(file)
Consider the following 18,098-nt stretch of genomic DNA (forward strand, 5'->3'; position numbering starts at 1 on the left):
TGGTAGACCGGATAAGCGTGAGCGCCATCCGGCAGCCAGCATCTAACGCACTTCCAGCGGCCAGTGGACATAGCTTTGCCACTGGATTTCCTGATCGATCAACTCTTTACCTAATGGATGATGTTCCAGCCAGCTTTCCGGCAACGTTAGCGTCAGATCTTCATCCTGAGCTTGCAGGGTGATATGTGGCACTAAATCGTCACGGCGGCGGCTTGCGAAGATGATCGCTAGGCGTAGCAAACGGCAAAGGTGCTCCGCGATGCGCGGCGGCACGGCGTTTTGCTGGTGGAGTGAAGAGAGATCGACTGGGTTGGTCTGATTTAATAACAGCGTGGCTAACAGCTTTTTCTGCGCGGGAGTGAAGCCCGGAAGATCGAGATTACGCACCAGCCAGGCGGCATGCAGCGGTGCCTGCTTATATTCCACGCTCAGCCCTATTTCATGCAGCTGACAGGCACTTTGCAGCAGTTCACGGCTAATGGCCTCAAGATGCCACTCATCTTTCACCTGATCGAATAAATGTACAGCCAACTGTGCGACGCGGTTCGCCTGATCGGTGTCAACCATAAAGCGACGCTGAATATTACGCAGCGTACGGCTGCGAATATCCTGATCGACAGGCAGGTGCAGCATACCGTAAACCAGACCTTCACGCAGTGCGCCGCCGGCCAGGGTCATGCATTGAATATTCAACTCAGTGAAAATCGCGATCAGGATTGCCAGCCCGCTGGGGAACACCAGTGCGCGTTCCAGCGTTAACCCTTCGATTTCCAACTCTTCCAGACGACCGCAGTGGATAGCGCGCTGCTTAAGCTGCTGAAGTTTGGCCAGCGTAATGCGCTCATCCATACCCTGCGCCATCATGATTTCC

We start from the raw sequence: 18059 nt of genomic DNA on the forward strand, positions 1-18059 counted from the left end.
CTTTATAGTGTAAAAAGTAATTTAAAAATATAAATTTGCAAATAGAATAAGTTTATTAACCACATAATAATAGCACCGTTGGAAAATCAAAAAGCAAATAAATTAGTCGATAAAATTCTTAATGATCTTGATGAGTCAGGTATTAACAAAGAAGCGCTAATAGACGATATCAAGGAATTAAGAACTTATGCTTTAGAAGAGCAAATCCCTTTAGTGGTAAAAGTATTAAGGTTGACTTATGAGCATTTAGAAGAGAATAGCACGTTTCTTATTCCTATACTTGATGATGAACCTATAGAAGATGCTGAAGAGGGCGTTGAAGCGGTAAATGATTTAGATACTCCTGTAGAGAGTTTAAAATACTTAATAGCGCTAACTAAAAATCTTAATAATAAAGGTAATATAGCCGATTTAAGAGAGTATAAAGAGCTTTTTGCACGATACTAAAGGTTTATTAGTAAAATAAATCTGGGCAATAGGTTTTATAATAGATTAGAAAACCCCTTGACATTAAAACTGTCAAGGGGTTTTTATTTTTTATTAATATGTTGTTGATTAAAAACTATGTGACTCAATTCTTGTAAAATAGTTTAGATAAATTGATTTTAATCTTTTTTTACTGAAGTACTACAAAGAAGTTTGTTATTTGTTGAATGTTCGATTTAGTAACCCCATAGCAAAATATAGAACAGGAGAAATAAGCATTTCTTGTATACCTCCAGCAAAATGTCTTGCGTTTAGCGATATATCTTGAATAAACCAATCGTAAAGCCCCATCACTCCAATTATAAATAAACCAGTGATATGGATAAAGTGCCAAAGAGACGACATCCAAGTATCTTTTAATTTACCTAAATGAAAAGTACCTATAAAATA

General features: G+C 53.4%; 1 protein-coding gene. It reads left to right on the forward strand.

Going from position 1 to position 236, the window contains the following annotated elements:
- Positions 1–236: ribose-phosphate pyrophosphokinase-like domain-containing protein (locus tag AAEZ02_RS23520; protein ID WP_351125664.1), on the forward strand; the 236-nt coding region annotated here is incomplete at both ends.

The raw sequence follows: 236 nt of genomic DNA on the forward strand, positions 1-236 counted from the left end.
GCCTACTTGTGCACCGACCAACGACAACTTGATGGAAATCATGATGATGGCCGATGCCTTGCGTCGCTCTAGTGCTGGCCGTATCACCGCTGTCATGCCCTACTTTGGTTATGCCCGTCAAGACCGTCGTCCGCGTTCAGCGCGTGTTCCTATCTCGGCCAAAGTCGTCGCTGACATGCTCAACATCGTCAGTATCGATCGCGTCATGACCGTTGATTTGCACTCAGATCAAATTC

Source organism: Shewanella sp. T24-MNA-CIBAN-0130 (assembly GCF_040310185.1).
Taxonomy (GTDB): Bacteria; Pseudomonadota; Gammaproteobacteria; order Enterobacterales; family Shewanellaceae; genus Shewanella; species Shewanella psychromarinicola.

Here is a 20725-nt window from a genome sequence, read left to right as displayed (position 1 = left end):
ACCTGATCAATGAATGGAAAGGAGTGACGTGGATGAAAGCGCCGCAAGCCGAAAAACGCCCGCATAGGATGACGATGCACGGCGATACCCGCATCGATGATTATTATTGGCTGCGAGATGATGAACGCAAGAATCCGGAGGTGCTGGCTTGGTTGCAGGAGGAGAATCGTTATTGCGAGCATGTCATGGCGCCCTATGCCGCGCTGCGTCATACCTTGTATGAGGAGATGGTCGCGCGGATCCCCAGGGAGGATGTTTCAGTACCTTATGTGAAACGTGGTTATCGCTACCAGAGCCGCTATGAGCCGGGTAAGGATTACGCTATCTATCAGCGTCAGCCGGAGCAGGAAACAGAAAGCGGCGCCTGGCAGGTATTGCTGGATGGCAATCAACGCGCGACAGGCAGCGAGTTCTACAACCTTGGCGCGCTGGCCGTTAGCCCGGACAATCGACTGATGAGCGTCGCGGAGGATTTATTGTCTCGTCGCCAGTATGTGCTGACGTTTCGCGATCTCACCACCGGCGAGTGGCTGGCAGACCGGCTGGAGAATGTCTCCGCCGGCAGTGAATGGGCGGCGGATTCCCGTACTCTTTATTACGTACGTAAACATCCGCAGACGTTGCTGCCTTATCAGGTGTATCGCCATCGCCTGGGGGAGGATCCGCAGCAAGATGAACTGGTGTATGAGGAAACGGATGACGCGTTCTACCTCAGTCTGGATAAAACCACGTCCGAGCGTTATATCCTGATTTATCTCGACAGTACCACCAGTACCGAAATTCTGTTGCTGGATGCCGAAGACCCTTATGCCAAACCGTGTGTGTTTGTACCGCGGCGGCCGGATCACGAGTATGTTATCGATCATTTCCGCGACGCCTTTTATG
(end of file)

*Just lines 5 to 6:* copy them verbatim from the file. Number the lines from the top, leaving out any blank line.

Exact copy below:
General features: G+C 53.4%; 1 protein-coding gene. It reads left to right on the forward strand.

Going from position 1 to position 236, the window contains the following annotated elements: